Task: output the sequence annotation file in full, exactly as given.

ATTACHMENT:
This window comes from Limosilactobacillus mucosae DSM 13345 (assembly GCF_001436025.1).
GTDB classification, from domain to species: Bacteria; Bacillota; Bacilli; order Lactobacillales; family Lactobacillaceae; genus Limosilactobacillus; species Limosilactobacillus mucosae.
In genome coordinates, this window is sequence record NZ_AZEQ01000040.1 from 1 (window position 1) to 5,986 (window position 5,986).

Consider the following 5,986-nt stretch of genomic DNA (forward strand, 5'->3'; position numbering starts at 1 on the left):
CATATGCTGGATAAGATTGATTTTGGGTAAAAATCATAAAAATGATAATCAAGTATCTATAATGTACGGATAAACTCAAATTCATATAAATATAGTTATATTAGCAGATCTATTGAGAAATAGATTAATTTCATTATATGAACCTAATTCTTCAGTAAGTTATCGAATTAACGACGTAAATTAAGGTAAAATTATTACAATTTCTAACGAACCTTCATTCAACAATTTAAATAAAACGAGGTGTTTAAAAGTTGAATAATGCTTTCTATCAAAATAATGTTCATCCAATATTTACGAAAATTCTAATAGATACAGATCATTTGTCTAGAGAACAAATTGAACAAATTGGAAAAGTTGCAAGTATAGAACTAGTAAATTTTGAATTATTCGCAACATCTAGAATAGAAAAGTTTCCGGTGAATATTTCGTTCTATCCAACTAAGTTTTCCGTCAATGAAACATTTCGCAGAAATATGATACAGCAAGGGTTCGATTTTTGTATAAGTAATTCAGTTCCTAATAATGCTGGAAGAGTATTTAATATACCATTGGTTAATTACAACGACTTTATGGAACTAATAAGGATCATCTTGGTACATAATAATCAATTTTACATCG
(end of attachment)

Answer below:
This window comes from Limosilactobacillus mucosae DSM 13345 (assembly GCF_001436025.1).
GTDB classification, from domain to species: Bacteria; Bacillota; Bacilli; order Lactobacillales; family Lactobacillaceae; genus Limosilactobacillus; species Limosilactobacillus mucosae.
In genome coordinates, this window is sequence record NZ_AZEQ01000040.1 from 1 (window position 1) to 5,986 (window position 5,986).

Consider the following 5,986-nt stretch of genomic DNA (forward strand, 5'->3'; position numbering starts at 1 on the left):
CATATGCTGGATAAGATTGATTTTGGGTAAAAATCATAAAAATGATAATCAAGTATCTATAATGTACGGATAAACTCAAATTCATATAAATATAGTTATATTAGCAGATCTATTGAGAAATAGATTAATTTCATTATATGAACCTAATTCTTCAGTAAGTTATCGAATTAACGACGTAAATTAAGGTAAAATTATTACAATTTCTAACGAACCTTCATTCAACAATTTAAATAAAACGAGGTGTTTAAAAGTTGAATAATGCTTTCTATCAAAATAATGTTCATCCAATATTTACGAAAATTCTAATAGATACAGATCATTTGTCTAGAGAACAAATTGAACAAATTGGAAAAGTTGCAAGTATAGAACTAGTAAATTTTGAATTATTCGCAACATCTAGAATAGAAAAGTTTCCGGTGAATATTTCGTTCTATCCAACTAAGTTTTCCGTCAATGAAACATTTCGCAGAAATATGATACAGCAAGGGTTCGATTTTTGTATAAGTAATTCAGTTCCTAATAATGCTGGAAGAGTATTTAATATACCATTGGTTAATTACAACGACTTTATGGAACTAATAAGGATCATCTTGGTACATAATAATCAATTTTACATCG